Narrative releases include the Norwegian thriller The Tunnel, and the Irish drama The Last Right, with Brian Cox. There’s also the Black-socialist political comedy The Inheritance, and the well-reviewed indie horror Honeydew, starring the very talented young actors Malin Barr and Sawyer Spielberg (son of Steven, whose work you may be more familiar with).
Before signing off, I’d also like to note that Laemmle Theatres plans to continue offering films virtually as we resume our theatrical operations. Some titles may be exclusively in-person, and others may be exclusively online, but we’ll do our best to ensure side-by-side availability whenever possible. Lastly, make sure to check out our new Culture Vulture collection on Laemmle Virtual Cinema, and keep an eye out for Oscar nominations this Monday, March 15.
All the best,
Greetings Laemmle Fans,
As of March 16, it has been exactly one full year since movie theatres in Los Angeles were asked to close their doors. At the time, I remember thinking that we’d be open again within a few months. But as we all know, nothing went according to plan.
I also thought, at the time, that Laemmle Theatres would not be able to survive being closed for more than a few months. And yet, exactly one full year later, we’re still here. We’ve received support from government stimulus programs, and more importantly from you, our patrons, through your gift and Premiere Card purchases, and your rentals on Laemmle Virtual Cinema.
Even so, some difficult decisions had to be made. We sold two properties in order to raise capital, and we may have to sell more to shore up our finances. But to be clear, the plan is to reopen as a tenant and maintain operations as a movie theatre, even where we no longer own the property.
Thanks to these actions, I’m confident that Laemmle Theatres will be prepared to open again, once it is deemed safe to do so. And as of now, it seems like that day may be coming soon.
This isn’t the first time our family business has faced an existential crisis. Seventy years ago, the advent of television reduced Laemmle Theatres to a single location. But Grandpa Max didn’t give up, and three generations and several decades later, the business had grown in ways he never would have believed possible. These closures may leave a mark, but there is nothing Laemmle Theatres has lost over the past year that we cannot regain in the days ahead.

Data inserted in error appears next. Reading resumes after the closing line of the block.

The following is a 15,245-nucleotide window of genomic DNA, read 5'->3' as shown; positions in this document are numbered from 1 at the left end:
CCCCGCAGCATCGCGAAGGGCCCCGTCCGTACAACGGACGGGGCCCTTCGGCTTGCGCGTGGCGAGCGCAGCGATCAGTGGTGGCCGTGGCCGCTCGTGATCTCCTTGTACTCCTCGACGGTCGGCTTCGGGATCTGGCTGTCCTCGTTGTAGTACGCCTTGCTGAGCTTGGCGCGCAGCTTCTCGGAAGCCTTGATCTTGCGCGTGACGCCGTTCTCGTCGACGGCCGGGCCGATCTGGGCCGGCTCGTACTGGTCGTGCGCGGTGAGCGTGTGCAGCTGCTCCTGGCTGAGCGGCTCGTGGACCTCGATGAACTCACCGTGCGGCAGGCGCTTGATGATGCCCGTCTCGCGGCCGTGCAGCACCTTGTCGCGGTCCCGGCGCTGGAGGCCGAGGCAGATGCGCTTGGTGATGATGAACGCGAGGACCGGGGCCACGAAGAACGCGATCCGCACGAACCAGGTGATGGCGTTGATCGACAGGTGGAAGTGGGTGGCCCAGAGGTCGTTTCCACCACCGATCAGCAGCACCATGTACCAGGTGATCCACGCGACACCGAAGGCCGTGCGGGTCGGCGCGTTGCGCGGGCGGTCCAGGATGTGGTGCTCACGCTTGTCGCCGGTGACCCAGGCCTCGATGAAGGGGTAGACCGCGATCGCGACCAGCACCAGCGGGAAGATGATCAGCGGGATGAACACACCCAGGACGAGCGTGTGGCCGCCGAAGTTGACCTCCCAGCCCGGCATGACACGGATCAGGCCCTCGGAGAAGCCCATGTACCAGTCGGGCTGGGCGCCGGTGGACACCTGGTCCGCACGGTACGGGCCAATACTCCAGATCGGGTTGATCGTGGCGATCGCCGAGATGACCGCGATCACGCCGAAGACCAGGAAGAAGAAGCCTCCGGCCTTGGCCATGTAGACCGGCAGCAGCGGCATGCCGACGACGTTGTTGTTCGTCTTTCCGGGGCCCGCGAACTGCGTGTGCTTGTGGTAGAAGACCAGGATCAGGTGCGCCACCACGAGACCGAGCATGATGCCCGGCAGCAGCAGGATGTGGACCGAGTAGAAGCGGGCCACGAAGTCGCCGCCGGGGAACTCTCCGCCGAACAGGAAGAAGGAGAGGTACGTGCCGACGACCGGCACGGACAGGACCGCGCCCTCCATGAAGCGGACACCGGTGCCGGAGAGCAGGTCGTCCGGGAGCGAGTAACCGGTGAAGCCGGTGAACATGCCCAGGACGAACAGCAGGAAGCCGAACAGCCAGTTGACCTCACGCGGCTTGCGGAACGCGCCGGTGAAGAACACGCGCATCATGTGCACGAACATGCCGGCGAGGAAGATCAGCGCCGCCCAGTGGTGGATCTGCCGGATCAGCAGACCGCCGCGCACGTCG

We all love sharing the joy of cinema with others. We all relish the uniquely profound experience that only moviegoing can offer. And I believe that with your support, there will always be a place at Laemmle Theatres for customers to fulfill exactly that purpose.
Please stay safe. Keep wearing a mask. Get a vaccine shot as soon as you can. And we look forward to seeing you very soon, at the movies. All the best, Greg Laemmle
All the best,
Dear Laemmle Fans,
I know that many of you have sorely missed attending our weekly Culture Vulture screenings. The series, offered on Monday evenings and Tuesday afternoons, has been a fixture of our programming for several years. Culture Vulture provides an opportunity for Laemmle Theatres to showcase the best in live concerts, stage plays, and museum visits from around the world.
Now, we’re bringing the series one step closer to you by featuring it as our newest collection on Laemmle Virtual Cinema. Although you may recognize many of the films from their prior Culture Vulture theatrical engagements, others are new releases, including the classical music documentary Women Composers (which opened on March 8 to coincide with International Women’s Day) and the art history profile Easter in Art, analyzing depictions of Christ over time. We’re also offering several virtual films that are new to Laemmle Theatres, but feature notable content you’re likely already familiar with – examples include live stage recordings of Verdi’s La Traviata as well as Puccini’s Madama Butterfly.
We all look forward to the day when Laemmle Theatres can resume our Culture Vulture series on the big screen, but I hope these virtual releases suffice in the meantime. Lastly, please be aware that many of the titles included in today’s newsletter are not yet available, so make sure to note the opening date and plan your personal screening schedules accordingly. And as always, thank you for your support.
All the best,